Shear would have preferred that Romney had picked someone else as his top adviser during the Jerusalem visit.  The candidate, he bemoans, "passed over more seasoned strategists, some of them veterans of Middle East peace efforts."  Never mind that they all turned out to be failures.

And then, Shear really lowers the boom. "In Mr. Senor," he writes, "Mr. Romney turned to an advocate of neo-conservative thinking that has tried to push presidents to the right for years on Middle East policy.  His sister, Wendy Senor Singer, runs the Jerusalem office of the American Israel Public Affairs Committee, an influential lobbying organization."

With the NY Times, "neo-conservative" is beyond the pale.  But that doesn't suffice.  Shear also has to resort to the ultimate McCarthy tactic of guilt by association -- Senor's sister works for AIPAC in Jerusalem.  To the NY Times, that clinches the argument that there's something downright subversive going on inside Romney's staff.  AIPAC may represent the vast majority of Jewish organizations when it comes to pro-Israel advocacy, but in the eyes of the Times, it's suspect - not kosher.  The Times prefers to go with J Street, an ultra-dovish outfit that keeps pushing President Obama to take an even greater tough-on-Israel stance.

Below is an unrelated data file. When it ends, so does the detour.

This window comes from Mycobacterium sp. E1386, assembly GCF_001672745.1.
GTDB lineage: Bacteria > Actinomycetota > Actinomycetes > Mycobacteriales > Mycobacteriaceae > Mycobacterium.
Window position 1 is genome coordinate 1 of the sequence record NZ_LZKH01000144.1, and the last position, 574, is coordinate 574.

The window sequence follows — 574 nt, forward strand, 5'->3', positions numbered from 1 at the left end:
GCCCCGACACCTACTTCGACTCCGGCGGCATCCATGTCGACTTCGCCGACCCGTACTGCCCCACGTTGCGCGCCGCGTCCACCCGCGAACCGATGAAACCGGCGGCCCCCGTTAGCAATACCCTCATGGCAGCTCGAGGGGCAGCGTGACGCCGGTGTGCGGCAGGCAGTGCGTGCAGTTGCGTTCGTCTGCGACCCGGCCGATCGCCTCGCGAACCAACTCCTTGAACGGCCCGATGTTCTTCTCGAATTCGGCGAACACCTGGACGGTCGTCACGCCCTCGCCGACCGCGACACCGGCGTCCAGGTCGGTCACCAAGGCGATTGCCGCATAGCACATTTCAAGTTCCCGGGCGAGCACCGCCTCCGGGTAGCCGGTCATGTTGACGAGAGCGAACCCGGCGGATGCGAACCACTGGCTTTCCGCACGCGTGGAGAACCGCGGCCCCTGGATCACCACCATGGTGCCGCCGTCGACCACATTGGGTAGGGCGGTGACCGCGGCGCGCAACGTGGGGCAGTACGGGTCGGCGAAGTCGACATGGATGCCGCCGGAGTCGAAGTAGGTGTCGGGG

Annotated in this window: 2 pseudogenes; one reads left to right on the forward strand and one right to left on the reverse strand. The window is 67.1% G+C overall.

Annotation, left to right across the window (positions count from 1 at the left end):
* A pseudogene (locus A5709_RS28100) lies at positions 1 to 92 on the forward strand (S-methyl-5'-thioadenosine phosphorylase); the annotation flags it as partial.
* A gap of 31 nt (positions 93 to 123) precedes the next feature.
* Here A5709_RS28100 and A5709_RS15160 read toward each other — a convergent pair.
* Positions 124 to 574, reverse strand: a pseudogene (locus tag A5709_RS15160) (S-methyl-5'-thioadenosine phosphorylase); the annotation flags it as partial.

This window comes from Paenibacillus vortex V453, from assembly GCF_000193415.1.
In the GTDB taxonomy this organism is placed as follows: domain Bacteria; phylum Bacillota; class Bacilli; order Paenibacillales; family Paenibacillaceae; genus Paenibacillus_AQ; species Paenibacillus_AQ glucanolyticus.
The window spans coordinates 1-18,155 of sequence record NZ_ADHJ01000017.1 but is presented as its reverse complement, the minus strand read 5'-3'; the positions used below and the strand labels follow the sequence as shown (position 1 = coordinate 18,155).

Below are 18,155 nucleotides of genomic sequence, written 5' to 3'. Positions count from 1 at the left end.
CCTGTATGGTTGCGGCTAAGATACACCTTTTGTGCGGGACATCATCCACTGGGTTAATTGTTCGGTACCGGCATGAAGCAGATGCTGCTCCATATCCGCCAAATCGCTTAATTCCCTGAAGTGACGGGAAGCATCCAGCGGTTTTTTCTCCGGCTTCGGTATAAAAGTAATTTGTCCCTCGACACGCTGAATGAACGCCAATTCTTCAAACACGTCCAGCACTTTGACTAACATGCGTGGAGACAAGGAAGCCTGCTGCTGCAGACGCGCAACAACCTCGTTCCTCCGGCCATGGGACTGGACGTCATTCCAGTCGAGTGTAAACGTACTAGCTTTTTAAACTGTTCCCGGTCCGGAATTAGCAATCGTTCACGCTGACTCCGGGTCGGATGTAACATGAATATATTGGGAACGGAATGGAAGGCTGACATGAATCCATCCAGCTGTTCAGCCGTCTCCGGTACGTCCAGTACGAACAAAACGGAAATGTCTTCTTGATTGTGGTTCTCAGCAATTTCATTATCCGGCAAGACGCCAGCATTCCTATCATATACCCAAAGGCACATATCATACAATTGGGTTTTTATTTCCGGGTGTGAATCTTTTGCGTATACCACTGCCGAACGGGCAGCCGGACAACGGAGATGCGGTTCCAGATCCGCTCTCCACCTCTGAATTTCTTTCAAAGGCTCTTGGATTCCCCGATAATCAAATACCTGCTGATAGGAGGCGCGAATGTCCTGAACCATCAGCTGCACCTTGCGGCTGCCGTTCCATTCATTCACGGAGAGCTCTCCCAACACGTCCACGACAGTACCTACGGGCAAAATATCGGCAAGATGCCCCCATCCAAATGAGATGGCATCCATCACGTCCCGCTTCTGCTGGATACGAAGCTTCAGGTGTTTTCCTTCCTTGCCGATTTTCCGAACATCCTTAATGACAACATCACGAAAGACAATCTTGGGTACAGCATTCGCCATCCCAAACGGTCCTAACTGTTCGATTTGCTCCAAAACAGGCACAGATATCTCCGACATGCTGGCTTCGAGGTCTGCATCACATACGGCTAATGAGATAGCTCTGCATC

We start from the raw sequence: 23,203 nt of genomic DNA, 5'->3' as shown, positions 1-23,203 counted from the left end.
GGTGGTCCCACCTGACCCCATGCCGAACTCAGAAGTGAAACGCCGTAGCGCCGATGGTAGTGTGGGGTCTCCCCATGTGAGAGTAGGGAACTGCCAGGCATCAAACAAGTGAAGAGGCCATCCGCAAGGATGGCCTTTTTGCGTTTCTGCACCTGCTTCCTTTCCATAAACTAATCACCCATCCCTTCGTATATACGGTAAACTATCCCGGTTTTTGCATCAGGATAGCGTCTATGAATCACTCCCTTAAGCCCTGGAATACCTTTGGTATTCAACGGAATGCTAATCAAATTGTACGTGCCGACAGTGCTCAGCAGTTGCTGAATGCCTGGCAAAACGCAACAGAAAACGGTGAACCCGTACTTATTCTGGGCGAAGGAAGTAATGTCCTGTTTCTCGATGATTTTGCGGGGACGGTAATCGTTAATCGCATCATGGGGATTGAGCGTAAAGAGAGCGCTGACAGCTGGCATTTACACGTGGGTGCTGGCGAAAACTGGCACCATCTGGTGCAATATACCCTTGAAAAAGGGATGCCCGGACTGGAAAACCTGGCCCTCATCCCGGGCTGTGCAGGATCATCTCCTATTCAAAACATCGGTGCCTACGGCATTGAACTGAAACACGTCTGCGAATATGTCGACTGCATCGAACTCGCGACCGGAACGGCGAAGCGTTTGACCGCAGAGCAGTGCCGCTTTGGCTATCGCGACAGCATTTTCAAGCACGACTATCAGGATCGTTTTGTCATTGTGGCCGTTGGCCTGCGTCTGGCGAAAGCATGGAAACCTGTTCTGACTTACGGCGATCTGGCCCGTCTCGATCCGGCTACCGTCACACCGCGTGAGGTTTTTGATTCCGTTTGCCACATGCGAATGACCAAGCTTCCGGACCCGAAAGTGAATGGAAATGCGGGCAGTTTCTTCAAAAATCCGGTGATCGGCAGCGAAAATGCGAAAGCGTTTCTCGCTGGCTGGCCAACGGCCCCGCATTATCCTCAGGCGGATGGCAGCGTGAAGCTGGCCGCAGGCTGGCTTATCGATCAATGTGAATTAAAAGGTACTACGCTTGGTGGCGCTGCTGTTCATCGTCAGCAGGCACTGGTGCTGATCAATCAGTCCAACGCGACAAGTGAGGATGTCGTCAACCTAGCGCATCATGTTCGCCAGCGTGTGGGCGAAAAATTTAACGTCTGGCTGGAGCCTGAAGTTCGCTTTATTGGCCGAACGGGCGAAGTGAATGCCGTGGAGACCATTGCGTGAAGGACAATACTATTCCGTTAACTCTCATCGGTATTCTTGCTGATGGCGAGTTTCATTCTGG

Attacking Senor via his sister's work for AIPAC is despicable.  It's right out of Joe McCarthy's playbook at the historic Army-McCarthy hearings when Joseph Welch, counsel for the Army, admonished McCarthy, "Have you no sense of decency, sir; at long last, have you left no sense of decency."

Like McCarthy, the Times is bereft of decency by lowering itself to the level of the late senator from Wisconsin.